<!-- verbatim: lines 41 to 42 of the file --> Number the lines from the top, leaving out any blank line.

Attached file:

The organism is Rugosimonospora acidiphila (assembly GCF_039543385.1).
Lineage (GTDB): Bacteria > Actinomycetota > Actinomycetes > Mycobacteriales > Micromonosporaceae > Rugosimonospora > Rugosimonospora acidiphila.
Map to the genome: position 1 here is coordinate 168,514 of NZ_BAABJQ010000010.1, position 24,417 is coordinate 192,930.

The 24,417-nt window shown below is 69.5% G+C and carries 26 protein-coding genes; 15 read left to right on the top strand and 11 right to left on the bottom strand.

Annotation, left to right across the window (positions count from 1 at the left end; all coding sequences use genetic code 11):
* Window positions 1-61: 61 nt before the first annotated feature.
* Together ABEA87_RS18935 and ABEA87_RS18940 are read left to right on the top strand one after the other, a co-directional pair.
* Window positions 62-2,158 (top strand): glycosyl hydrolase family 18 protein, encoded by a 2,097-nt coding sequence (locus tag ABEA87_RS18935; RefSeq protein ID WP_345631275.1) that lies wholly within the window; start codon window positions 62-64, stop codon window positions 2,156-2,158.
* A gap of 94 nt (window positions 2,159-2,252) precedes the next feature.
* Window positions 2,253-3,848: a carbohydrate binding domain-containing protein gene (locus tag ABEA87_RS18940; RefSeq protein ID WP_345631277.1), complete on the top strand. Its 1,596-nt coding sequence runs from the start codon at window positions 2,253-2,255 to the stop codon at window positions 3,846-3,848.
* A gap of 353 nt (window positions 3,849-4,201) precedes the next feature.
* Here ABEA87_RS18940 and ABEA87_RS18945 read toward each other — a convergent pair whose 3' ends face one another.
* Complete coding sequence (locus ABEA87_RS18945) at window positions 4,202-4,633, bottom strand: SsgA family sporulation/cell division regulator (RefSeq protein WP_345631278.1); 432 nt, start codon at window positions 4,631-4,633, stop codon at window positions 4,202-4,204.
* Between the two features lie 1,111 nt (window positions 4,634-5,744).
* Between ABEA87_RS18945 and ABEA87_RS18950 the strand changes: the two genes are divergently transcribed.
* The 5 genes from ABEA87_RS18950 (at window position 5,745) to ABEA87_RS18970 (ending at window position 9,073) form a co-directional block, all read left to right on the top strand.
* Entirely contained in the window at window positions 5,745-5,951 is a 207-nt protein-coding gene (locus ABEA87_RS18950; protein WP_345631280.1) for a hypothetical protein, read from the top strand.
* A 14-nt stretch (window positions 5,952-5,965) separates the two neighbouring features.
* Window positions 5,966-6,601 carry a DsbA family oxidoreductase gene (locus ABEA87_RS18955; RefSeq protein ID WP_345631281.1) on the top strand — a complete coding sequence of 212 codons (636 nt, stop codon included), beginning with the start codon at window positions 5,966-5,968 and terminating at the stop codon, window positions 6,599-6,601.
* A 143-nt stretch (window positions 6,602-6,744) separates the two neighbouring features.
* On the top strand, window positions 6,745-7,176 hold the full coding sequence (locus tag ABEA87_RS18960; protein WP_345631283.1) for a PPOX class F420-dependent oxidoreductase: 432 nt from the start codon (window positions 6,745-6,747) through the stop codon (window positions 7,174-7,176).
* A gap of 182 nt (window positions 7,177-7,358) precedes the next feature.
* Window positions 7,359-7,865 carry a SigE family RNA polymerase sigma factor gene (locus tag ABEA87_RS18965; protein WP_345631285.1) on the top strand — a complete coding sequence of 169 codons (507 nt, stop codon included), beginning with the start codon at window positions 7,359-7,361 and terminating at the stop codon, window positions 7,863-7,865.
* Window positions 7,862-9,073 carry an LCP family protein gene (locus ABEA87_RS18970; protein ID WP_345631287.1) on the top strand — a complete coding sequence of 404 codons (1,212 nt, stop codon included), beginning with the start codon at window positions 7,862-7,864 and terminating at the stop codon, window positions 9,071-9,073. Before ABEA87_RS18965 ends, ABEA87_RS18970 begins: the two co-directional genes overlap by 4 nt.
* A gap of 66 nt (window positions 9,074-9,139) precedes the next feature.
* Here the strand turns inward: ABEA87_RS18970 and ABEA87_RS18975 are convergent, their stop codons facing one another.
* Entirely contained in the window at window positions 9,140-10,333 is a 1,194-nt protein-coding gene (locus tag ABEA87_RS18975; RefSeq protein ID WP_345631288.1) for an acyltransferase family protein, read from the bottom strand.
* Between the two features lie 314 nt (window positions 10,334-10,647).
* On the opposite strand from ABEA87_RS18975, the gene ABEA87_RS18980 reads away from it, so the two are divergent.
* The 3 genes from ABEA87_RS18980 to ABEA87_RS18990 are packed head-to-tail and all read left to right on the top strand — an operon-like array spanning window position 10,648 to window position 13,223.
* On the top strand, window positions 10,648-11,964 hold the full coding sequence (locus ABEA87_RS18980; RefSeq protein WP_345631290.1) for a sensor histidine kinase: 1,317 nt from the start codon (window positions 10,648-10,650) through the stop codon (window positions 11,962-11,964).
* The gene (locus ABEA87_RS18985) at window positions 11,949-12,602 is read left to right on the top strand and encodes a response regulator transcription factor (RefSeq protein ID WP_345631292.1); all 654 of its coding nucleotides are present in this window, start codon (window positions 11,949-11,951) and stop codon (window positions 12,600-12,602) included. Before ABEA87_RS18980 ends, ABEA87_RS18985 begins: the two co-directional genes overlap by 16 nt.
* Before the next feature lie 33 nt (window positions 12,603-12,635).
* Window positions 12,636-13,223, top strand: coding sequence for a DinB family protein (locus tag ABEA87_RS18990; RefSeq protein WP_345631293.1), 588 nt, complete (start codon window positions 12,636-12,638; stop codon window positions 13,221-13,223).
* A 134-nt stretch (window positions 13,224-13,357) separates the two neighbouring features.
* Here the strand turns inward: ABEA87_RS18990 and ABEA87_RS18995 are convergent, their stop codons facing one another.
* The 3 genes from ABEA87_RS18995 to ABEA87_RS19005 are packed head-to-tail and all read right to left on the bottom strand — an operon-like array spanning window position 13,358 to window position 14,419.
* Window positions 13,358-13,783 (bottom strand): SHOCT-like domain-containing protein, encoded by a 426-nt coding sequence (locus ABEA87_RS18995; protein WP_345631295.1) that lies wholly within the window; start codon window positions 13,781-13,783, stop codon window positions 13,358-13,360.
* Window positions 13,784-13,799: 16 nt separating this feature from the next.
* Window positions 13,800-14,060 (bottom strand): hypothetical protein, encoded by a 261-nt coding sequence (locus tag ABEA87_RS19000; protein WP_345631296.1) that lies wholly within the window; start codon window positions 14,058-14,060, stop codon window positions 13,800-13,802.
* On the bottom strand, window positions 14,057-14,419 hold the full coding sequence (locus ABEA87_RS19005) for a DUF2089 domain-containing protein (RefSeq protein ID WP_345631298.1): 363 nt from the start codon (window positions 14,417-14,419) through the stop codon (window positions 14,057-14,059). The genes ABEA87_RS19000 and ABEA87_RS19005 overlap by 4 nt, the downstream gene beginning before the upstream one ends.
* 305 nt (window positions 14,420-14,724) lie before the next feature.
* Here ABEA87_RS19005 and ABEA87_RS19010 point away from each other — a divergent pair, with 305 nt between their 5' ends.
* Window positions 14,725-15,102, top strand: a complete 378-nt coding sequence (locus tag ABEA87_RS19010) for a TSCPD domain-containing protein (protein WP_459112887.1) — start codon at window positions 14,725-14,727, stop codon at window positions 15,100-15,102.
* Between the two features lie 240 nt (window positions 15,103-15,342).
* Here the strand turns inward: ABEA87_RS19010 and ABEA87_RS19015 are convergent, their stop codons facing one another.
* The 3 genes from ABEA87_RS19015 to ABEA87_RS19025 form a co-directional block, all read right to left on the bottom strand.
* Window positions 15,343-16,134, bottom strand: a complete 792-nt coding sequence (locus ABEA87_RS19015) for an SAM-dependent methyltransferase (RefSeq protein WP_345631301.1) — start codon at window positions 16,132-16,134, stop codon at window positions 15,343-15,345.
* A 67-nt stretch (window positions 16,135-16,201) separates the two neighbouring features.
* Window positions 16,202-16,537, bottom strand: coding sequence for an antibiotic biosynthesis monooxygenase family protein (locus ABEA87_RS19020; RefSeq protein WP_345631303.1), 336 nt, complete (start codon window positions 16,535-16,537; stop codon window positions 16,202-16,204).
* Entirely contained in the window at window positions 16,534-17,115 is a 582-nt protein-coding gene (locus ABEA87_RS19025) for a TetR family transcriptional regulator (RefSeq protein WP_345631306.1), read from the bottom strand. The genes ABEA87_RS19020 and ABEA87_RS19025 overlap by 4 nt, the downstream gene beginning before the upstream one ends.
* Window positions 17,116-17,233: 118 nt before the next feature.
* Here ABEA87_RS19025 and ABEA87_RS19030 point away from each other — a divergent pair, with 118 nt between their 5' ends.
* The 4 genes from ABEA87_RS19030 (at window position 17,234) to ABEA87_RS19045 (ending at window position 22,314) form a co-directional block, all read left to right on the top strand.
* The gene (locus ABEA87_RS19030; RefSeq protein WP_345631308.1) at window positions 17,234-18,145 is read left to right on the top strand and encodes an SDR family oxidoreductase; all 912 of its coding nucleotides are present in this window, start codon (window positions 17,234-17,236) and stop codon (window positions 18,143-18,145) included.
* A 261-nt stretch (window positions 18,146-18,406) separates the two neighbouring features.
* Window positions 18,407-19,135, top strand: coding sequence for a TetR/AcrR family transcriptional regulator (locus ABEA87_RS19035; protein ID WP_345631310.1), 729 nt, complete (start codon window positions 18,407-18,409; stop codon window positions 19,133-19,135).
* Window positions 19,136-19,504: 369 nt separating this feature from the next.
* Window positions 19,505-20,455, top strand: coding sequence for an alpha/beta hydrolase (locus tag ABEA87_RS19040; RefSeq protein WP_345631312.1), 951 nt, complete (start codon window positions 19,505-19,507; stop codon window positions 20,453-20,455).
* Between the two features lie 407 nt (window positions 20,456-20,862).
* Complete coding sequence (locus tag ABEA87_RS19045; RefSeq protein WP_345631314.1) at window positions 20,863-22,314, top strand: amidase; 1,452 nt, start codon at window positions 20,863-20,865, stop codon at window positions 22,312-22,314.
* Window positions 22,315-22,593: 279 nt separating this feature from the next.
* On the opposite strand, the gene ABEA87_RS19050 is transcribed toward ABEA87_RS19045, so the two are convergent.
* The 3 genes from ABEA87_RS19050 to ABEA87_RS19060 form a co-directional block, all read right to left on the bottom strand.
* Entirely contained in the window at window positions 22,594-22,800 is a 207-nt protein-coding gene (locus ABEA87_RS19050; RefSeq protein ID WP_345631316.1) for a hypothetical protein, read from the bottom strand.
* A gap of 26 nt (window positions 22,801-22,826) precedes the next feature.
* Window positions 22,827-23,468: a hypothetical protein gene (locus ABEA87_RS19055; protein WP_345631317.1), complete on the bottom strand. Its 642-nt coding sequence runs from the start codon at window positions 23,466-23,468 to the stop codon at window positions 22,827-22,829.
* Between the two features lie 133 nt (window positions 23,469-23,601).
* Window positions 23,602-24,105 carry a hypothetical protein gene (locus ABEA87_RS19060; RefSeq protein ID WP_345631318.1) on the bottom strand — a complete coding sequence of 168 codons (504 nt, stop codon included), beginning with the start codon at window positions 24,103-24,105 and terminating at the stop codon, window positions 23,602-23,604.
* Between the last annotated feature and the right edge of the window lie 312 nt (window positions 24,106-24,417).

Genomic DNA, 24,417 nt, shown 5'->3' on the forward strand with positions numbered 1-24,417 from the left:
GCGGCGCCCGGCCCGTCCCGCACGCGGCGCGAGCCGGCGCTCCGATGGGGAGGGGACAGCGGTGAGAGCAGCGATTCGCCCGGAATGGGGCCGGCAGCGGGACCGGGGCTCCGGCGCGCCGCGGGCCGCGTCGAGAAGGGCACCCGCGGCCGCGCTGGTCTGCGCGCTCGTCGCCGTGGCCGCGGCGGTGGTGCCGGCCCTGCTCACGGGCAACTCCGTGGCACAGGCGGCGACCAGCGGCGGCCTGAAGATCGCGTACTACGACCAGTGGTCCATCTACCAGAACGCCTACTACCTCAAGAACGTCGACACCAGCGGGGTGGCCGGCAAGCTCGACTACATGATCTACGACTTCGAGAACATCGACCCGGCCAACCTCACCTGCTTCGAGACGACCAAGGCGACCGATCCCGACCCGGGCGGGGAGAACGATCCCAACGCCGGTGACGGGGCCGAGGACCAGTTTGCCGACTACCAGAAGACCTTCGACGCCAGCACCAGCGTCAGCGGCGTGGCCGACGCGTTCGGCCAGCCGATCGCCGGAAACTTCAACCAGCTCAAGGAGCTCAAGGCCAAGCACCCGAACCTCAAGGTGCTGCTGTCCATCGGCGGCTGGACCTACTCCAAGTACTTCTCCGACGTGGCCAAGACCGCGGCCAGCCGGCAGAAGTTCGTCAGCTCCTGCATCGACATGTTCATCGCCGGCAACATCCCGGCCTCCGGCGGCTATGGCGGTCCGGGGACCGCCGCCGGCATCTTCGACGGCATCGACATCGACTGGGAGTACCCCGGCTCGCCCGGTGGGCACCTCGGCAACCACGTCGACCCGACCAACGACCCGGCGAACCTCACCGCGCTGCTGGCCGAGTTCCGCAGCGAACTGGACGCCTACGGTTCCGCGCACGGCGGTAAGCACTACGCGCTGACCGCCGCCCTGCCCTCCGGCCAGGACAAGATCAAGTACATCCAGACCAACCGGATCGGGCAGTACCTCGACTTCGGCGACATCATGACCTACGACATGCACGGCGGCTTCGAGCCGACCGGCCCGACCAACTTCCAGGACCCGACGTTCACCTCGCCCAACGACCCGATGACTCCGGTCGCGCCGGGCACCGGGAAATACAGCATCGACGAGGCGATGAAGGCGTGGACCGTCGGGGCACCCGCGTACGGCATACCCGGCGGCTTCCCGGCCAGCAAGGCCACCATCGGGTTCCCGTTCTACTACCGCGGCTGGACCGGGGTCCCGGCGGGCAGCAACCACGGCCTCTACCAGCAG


* On the bottom strand, window positions 14,057-14,419 hold the full coding sequence (locus ABEA87_RS19005) for a DUF2089 domain-containing protein (RefSeq protein ID WP_345631298.1): 363 nt from the start codon (window positions 14,417-14,419) through the stop codon (window positions 14,057-14,059). The genes ABEA87_RS19000 and ABEA87_RS19005 overlap by 4 nt, the downstream gene beginning before the upstream one ends.
* 305 nt (window positions 14,420-14,724) lie before the next feature.